One thing I want to mention. You remember me saying Monday that I've been reading the fiction of this guy Larry Correia? There are werewolves in his books. Unsurprising, considering the series is titled Monster Hunter International. Heh. So typically in film and literature we find that werewolves regenerate. You can shoot them and hack at them and so on and so forth and the only thing that seems to not heal immediately is damage from fire or silver. In Mr. Correia's books, he has a character muse that of course werewolves heal incredibly rapidly. Three nights a month they break and remake almost every aspect of their human biology into that of a werewolf. When you can recreate and change whole organ systems and biology, healing a laceration or bullet hole seems like nothing. I've never thought of it that way before and it makes a shocking amount of sense considering we're discussing the biological mechanics of a supernatural creature. This is one of the reasons I very much enjoy this author. I have a lot of respect for any author that takes the time to go beyond because magic when talking about the supernatural.

So yeah, reading Mr. Correia's books kind of reminded me how much I love werewolves and I was recently dicking around with Pathfinder's version of werewolves. I have to say, I'm not impressed. They're dumb. Or they are dumb to me and don't really fit with my vision of werewolves. So that's what I'm going to post about, my thoughts on making Pathfinder's werewolves into something that fits my vision of werewolves.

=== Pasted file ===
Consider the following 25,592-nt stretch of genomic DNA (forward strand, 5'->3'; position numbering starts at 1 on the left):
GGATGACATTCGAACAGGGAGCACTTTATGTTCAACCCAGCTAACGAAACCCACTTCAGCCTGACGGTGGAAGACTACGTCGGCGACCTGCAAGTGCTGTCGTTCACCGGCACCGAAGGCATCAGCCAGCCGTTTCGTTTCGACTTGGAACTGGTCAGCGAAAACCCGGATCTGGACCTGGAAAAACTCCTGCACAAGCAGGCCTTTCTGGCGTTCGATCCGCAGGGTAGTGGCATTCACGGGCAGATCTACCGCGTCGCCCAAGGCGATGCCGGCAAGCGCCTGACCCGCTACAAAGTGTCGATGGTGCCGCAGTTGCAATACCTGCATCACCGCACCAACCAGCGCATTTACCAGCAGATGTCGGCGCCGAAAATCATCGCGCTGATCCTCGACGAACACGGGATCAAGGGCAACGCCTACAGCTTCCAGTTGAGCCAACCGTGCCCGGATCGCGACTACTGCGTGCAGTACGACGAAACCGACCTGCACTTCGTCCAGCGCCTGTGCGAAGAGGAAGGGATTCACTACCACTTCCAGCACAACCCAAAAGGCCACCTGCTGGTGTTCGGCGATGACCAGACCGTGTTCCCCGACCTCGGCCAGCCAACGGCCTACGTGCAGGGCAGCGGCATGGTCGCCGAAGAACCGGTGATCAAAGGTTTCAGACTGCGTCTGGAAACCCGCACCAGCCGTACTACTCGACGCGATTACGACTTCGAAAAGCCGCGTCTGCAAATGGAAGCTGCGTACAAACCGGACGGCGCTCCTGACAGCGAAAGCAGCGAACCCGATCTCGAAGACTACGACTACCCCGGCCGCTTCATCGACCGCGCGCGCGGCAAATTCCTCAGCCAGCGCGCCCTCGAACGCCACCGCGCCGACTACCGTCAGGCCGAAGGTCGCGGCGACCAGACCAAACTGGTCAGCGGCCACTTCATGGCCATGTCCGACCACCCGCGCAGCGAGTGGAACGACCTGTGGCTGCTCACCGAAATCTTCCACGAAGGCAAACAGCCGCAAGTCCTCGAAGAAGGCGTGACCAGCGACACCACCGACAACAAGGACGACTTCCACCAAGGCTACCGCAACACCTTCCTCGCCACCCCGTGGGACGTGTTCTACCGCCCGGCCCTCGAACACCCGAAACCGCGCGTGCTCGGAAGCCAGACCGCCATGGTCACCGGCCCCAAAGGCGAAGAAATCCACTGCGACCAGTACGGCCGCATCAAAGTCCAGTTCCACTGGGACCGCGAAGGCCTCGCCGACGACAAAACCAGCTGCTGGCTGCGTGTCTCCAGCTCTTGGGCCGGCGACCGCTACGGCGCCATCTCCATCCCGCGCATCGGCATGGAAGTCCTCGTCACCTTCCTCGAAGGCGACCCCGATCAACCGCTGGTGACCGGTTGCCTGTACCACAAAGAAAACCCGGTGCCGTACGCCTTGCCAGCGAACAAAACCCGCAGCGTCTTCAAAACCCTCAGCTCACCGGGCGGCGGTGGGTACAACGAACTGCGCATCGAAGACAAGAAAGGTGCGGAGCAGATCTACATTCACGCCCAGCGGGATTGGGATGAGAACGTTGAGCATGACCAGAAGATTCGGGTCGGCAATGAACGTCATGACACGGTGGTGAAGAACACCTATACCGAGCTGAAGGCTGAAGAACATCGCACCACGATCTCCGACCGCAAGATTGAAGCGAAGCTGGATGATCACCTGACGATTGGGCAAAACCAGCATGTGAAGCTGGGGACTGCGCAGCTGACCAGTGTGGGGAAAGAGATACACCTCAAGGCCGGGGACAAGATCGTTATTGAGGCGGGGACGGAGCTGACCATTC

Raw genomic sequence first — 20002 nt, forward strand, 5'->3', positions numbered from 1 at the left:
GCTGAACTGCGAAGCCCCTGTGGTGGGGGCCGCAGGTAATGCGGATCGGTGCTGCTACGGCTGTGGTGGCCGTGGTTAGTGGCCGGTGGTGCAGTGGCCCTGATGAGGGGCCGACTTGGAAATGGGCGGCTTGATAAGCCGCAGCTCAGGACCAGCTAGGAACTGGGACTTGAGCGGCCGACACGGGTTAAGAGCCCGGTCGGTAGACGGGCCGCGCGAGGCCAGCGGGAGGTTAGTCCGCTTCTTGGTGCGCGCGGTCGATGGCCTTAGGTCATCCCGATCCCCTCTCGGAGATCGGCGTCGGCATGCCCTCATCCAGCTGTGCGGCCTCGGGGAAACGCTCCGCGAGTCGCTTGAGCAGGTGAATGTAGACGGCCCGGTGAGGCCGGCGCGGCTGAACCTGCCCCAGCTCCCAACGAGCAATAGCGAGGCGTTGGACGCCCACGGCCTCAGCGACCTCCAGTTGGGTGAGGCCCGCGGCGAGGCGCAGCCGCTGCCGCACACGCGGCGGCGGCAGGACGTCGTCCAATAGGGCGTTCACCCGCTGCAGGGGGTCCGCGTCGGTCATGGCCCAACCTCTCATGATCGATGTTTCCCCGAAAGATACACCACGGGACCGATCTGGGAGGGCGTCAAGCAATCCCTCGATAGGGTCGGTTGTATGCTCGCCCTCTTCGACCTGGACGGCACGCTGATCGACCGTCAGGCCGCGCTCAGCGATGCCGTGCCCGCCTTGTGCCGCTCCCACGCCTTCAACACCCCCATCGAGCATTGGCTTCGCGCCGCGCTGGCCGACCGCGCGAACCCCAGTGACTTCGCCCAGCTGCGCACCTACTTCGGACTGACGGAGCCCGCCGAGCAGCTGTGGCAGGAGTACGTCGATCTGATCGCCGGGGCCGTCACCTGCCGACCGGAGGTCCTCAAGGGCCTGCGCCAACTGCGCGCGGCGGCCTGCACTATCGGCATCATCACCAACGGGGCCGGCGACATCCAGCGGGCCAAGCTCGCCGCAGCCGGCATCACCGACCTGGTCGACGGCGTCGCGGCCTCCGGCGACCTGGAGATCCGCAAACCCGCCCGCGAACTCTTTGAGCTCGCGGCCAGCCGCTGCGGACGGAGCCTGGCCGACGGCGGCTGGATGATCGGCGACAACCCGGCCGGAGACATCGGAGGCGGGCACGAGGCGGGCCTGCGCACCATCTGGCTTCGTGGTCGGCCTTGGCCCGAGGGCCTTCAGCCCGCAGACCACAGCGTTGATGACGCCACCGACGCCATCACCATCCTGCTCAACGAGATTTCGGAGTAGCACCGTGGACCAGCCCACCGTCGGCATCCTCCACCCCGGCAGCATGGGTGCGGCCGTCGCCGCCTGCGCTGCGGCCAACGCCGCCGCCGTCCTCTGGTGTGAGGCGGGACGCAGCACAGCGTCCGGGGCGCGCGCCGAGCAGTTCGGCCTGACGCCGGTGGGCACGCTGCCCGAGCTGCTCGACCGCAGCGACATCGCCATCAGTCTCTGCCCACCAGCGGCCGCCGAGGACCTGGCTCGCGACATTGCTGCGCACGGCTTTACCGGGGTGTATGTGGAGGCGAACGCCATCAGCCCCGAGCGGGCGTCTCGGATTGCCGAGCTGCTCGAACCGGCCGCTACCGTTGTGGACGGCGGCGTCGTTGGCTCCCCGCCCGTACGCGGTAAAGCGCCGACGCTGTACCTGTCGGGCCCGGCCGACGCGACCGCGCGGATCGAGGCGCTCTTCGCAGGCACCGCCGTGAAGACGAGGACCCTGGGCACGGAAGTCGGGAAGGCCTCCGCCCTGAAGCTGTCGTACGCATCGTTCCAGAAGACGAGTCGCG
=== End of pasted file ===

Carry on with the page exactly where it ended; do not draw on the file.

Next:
First off, there is this whole afflicted vs. natural lycanthrope in the Pathfinder rules. This is dumb to me. Lycanthropy is a magical curse disease thing. Just because you're mom had AIDS/HIV or Hepatitis whatever, doesn't mean you'll be better at having it when you're born with it. I realize I'm bringing modern medicine into a discussion about a supernatural curse/disease. I can't help it. Sorry. My point is, regardless of whether or not you are born with lycanthropy, it still takes time to master the various difficulties associated with it. I'd remove this distinction from the template in my version, along with the handful of different abilities that are determined by whether or not you are a natural or afflicted lycanthrope.